The NASA Astrobiology Institute conducted two "Workshops Without Walls" during 2010 that enabled global scientific exchange--with no travel required. The second of these was on the topic "Molecular Paleontology and Resurrection: Rewinding the Tape of Life." Scientists from diverse disciplines and locations around the world were joined through an integrated suite of collaborative technologies to exchange information on the latest developments in this area of origin of life research. Through social media outlets and popular science blogs, participation in the workshop was broadened to include educators, science writers, and members of the general public. In total, over 560 people from 31 US states and 30 other nations were registered. Among the scientific disciplines represented were geochemistry, biochemistry, molecular biology and evolution, and microbial ecology. We present this workshop as a case study in how interdisciplinary collaborative research may be fostered, with substantial public engagement, without sustaining the deleterious environmental and economic impacts of travel.

For more information: http://www.plosbiology.org/article/info%3Adoi%2F10.1371%2Fjournal.pbio.1001118

The organizing committee for the 2012 Astrobiology Science Conference (AbSciCon) is now soliciting community input for session topics and session organizers. Proposals for session topics must be received by September 30, 2011.

AbSciCon 2012 will be hosted by the Georgia Institute of Technology from April 16 - 20, 2012, in Atlanta, GA.

To submit session topics for AbSciCon and for further details on the conference, visit:
http://abscicon2012.arc.nasa.gov

Save the Date: AbSciCon 2012

The next Astrobiology Science Conference will be held in Atlanta, GA from April 16-20, 2012. Sign up to receive conference updates at: http://abscicon2012.arc.nasa.gov/.

AbSciCon 2012 "Exploring Life: Past and Present, Near and Far" will address our current understanding of life, from processes at the molecular level to those that operate at planetary scales. Studying these aspects of life on Earth provides an essential platform to examine the potential for life within our solar system and beyond.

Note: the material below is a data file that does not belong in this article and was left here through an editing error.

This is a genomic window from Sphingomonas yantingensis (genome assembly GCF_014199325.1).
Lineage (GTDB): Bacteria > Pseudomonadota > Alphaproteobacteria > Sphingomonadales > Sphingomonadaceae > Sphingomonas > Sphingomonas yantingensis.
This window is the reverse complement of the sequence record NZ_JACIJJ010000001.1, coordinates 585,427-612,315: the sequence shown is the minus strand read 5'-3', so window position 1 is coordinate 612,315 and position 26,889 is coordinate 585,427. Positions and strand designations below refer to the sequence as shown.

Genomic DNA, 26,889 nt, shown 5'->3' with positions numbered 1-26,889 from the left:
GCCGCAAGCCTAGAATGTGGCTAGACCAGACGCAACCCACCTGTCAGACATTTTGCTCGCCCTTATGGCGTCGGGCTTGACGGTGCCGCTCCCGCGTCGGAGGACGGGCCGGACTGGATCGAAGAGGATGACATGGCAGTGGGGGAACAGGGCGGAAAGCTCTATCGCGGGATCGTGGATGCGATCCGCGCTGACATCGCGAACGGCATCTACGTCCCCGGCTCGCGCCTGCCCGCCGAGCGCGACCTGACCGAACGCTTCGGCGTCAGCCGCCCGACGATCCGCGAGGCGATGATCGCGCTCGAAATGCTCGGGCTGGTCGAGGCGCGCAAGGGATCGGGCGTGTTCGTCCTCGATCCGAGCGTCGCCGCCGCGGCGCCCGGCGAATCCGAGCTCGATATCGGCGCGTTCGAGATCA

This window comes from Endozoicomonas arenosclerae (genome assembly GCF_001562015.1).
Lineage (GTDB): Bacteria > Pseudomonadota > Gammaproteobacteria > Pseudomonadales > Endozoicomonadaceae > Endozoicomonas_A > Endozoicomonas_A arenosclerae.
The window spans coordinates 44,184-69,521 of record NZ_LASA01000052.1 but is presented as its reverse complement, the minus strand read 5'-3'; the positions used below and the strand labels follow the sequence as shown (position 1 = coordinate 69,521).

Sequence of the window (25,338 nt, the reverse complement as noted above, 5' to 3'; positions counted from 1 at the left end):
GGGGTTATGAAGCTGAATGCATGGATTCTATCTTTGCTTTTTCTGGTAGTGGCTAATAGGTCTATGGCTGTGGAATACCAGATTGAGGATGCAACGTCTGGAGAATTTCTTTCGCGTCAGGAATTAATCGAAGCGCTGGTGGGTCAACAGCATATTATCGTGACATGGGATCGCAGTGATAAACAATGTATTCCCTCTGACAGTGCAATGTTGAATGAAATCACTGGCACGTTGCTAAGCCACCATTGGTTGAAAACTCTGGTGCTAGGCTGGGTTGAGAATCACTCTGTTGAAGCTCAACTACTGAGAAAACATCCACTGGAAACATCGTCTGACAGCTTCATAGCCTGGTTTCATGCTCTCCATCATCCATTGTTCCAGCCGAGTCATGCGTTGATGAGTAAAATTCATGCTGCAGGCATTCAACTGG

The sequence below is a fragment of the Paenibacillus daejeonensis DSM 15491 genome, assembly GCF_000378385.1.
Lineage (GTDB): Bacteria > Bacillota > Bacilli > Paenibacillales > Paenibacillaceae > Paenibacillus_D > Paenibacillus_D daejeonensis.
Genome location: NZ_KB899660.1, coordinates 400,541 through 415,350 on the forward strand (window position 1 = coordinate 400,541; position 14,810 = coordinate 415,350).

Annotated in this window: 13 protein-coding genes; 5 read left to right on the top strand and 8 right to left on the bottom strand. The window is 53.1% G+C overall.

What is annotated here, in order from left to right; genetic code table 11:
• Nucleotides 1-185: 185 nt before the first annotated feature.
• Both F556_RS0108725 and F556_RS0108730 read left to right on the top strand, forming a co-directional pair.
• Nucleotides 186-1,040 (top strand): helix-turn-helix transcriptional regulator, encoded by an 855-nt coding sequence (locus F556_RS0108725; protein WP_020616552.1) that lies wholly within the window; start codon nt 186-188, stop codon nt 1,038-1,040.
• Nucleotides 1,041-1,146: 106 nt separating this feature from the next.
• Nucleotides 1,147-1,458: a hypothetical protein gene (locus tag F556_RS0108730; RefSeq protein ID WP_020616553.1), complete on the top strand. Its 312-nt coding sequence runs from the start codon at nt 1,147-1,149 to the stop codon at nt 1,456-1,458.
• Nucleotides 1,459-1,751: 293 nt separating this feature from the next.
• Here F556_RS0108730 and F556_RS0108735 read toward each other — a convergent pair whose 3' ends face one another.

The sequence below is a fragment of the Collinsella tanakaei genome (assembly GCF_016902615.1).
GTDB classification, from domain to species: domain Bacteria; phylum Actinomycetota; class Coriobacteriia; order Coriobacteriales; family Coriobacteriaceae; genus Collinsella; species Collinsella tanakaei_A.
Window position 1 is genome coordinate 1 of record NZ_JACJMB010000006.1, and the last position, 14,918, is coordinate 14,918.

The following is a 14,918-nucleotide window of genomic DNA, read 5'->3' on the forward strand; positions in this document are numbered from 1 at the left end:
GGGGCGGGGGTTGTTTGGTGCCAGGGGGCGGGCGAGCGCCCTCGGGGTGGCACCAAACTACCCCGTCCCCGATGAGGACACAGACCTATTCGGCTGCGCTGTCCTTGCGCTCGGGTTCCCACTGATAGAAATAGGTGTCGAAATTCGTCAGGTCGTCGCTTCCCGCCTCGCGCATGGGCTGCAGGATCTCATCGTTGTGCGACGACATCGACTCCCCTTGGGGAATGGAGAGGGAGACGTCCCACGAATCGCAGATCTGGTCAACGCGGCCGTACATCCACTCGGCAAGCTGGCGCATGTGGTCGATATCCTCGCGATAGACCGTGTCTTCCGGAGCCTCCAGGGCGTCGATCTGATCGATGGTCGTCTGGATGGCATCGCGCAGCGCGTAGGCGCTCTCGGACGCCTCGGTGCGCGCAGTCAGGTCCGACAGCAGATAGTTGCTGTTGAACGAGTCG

NAI StoryTeaching Seminar

Teachers trekking to the top of Mt. Kilimanjaro in Africa stop to pose for the camera in a scene from the documentary Inspire Me: Africa.

On May 31, 2011, Brad McLain and Mike Marlow of the University of Colorado, Denver delivered the first Astrobiology Education and Training (AbET) Seminar, entitled StoryTeaching: An Exploration of the Importance of Story & Narrative in Science Learning.

Abstract:

Humans are natural storytellers. We describe our experiences in terms of story. We recount our history in terms of story. We learn new things and construct new understanding through the reframing of old stories and the forging of new ones. We even describe who we are--to ourselves and others--in terms of story. When applied to science learning and science communication, the concept of "story" represents a powerful framework for making STEM relevant, meaningful, and exciting. This talk will explore StoryTeaching as the intersection of two fields of study: (1) Science Identity Construction through Experiential Learning, and (2) the Narrative Study of Lives. We will discuss the formation, maintenance, and maturing of positive science identities in the face of an often science-hostile youth culture, and the significance of personal ownership and integration of STEM into an individual's sense of self though the processes of interpretation and meaning making inherent in story. StoryTeaching is currently a research topic and methodology used at the University of Colorado, Denver.

Resources from the seminar can be downloaded here: http://astrobiology.nasa.gov/articles/nai-storyteaching-seminar/